H.R.: Fifteen years ago researchers from Europe who were studying the structure of plasma in the Solar System came to the conclusion that it would be extremely interesting to send a probe to the Jupiter's system. We also took part in promoting this idea. At that time, ESA announced a competition for a new L-type (Large) mission on a large spacecraft. The Americans also had the idea for a similar study of Jupiter and the Laplace program was to be created, which unfortunately failed. Fortunately, ESA continued this cycle of research, and in a three-stage competition, the idea of sending a probe to Jupiter won. Our team, together with colleagues from Sweden, the UK, France, Austria, the Czech Republic and Japan, built the RPWI instrument. I took the position of CoPrincipal Investigator (CoPi), the person managing our team. The Principal Investigator, the expert in charge of the entire RPWI project, was Jan-Erik Wahlund from Uppsala University. Our group built the central computer, some sensors and mechanical parts.
PAP: What did the work involve?
H.R.: First, research goals are set for the entire mission, then a programme to achieve these goals (what we want to measure and how) is developed, taking into account the physical parameters of the environment. For this, the orbit and the amount of necessary fuel are calculated. As for our instrument, first we had to define the goals of the measurements, the manner of conducting them and encoding the data. We built successive models of the instrument and tested them, first on Earth, then on board a satellite. You need to eliminate all interference and have a 100 percent uptime guarantee. If something fails during the mission, there will be no way to fix it, and the probe will fly to Jupiter for over 7.5 years. What's more, it will go through many gravitational assists and, for example, near Venus it can reach a temperature of 300 degrees C, and in another place - minus 200 degrees. That is not all - there is powerful radiation in the Jupiter system, so all on-board systems must be protected against it.
PAP: What was the biggest challenge in this work?
H.R.: The hardest part was probably correlating the operation of all systems and eliminating everything that could interfere with them. The sensors will be so sensitive that they will 'look' under the surface of Ganymede by measuring electric and magnetic fields. This required many years of patient, painstaking tests. We had been working on the entire system for over 10 years. We are thrilled that it worked.
PAP: Another instrument was created at the Space Research Centre in another team. What is its purpose?
H.R.: In cooperation with the German Space Agency, we have built the SWI (Sub-millimeter Wave Instrument) - a radar that will conduct research using millimeter waves.
K.S.: It will tell us what the atmosphere of Jupiter is made of, whether there are organic particles in the geysers of Europa, indicating that there is life under its surface, and we will learn what the glaciers on the surface of Ganymede are made of. The instrument will also shed some light on the surface composition of Jupiter's moons, hopefully revealing what the mysterious dark substance on Callisto's surface is. It will certainly surprise us with several other discoveries.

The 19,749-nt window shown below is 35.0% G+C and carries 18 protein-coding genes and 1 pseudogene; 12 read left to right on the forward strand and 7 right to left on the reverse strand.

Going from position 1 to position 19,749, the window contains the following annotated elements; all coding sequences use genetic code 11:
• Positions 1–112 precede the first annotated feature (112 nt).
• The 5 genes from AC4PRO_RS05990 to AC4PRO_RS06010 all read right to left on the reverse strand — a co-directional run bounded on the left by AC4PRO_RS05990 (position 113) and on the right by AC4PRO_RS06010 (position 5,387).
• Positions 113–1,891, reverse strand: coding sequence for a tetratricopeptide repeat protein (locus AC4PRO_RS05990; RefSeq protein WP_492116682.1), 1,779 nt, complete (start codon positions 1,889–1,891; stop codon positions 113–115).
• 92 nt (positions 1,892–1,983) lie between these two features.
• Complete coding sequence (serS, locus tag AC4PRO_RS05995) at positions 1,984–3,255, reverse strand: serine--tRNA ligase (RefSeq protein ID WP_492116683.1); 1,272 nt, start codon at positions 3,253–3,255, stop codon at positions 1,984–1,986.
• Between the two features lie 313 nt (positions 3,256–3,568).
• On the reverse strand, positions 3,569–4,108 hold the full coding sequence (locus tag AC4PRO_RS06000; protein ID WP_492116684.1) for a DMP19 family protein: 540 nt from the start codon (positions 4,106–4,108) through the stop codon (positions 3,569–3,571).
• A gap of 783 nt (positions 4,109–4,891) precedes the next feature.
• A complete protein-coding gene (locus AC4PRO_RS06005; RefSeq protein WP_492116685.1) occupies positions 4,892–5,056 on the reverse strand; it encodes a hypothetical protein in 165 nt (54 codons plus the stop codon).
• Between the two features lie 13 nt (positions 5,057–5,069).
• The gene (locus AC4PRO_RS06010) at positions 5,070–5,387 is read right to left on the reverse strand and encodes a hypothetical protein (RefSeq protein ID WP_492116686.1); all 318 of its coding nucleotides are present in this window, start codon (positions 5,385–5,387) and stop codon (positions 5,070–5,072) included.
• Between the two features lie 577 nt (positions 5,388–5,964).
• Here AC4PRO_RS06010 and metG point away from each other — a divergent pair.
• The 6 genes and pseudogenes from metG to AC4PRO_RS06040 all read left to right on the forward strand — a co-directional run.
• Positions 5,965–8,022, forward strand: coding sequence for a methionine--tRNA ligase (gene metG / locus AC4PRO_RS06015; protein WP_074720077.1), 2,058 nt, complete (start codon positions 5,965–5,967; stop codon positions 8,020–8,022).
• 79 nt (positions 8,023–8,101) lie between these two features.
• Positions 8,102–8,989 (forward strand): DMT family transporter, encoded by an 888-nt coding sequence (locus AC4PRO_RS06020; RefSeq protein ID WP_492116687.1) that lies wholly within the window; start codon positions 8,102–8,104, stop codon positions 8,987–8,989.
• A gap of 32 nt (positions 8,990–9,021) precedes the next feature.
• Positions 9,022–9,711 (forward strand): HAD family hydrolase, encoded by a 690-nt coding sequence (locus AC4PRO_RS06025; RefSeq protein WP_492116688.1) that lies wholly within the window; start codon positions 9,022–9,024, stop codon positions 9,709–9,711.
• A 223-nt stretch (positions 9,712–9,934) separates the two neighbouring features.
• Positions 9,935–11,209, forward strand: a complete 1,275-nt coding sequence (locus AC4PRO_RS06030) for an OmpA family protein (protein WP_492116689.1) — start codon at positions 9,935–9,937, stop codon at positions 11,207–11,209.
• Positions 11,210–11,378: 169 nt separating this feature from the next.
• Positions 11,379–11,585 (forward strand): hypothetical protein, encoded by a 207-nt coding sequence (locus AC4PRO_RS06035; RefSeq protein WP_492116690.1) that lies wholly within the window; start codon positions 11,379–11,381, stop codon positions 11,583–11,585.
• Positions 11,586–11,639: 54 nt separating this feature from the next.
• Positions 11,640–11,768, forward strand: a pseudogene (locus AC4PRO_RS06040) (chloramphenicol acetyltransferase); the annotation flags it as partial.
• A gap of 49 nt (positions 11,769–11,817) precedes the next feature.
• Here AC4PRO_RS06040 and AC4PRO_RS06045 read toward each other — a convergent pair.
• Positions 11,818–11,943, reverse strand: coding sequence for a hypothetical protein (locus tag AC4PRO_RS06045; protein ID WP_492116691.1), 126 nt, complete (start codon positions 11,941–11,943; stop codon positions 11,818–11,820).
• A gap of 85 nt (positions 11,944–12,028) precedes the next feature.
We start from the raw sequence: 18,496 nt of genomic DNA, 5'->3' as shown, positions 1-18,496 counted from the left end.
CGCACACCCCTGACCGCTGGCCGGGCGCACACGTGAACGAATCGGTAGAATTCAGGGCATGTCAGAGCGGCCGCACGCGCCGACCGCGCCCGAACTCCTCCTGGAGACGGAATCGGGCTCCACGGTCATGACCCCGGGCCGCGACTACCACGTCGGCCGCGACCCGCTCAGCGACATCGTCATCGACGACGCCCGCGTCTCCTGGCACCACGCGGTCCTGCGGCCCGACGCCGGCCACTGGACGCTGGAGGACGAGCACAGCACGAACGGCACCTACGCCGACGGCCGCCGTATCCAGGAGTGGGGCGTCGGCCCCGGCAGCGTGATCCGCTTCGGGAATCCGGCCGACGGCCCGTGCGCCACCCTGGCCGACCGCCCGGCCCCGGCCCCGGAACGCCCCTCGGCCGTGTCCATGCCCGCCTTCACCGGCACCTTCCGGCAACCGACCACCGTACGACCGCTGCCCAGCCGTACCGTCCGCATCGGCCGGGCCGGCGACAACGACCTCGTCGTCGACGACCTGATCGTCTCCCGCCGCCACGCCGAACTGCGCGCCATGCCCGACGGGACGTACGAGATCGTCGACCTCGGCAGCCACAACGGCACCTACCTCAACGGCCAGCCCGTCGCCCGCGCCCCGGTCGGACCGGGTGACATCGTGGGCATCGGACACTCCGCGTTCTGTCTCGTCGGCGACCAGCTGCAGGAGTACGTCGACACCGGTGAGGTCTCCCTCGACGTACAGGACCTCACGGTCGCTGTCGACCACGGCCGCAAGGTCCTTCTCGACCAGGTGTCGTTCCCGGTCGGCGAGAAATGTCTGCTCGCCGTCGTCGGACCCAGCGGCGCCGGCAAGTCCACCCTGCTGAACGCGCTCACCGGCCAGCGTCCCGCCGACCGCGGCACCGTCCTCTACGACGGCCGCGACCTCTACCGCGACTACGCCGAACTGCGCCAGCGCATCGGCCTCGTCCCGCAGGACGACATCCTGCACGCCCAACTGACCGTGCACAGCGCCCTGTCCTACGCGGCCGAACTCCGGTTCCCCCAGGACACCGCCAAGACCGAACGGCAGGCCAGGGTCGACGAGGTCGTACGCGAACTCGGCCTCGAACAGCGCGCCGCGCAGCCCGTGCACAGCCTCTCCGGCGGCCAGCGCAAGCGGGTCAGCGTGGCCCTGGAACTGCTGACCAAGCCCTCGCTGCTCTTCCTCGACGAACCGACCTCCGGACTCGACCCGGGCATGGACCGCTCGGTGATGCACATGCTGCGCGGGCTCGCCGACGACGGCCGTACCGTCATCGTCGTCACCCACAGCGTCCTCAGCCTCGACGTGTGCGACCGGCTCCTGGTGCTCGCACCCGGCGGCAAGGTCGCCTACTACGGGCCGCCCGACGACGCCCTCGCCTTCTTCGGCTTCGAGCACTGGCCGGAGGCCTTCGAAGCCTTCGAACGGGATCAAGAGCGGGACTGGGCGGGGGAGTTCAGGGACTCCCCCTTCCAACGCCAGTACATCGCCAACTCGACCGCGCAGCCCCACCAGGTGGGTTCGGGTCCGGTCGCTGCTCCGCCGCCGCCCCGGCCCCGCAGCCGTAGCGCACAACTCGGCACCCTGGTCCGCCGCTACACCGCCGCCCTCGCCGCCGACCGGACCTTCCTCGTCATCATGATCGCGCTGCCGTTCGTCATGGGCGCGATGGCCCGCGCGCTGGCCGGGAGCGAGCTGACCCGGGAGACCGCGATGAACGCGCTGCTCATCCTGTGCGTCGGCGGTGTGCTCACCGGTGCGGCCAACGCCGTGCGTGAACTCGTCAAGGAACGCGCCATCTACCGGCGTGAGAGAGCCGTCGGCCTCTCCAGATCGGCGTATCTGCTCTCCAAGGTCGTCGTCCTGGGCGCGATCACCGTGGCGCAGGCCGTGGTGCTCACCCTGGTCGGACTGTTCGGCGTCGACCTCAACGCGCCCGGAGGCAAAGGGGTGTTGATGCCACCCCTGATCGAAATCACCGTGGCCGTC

PAP: What was your contribution to the construction of this device?
K.S.: We were responsible for designing, building and testing three subsystems: the on-board computer for the instrument, the on-board power supply system for the instrument and the radiator, a special plate the size of a knight's shield, placed outside the satellite to radiate the heat generated by the instrument, so that the detectors operate at the lowest possible temperature.
PAP: What was the most difficult part?
K.S.: The project was undoubtedly challenging. On the one hand, SWI is one of the largest instruments on board JUICE, a complex one, in which we were entrusted with the task of implementing equally complex subsystems. We used some of the solutions from our previous projects, such as STIX from the Solar Orbiter mission, or Cassis aboard ExoMars. For others, we had to start from scratch.
PAP: What do you think about the potential of Polish teams when it comes to participation in ESA missions?
K.S.: In some areas we are world leaders and others look at us, but there are also areas in which we still have a lot to learn. We are in no way inferior to our Western colleagues, as evidenced by the fact that in subsequent missions, i.e. ARIEL, Comet Interceptor or IMAP, we are responsible for the entire instruments, not just their subsystems.
PAP: Professor, would you agree?
H.R.: The participation in the JUICE mission opened the way to new programmes for our group. When working with ESA, you need to prove yourself in smaller projects first in order to gain trust and be able to apply for larger programs and greater responsibilities. We already had a certain reputation before - our instruments were sent into space as early as the 1980s, but now the biggest programmes have opened up. I have now been entrusted with the leading role in the construction of one of the instruments (consisting of seven devices placed on two satellites) - the Comet Interceptor. It will be sent to one of the comets that enter the Solar System for the first time. Only groups that already had experience working on other missions could enter this programme.
PAP: Does this mean that Poland is a valuable partner for ESA?
H.R.: We are now entering a level where we are no longer just subcontractors, but start to act as coordinators and main contractors. It is possible that Poles will be even more significant one day - for example, they will be in charge of the entire mission. We have already entered the super league, in which we count. (PAP)
PAP - Science in Poland, Rozmawiał Marek Matacz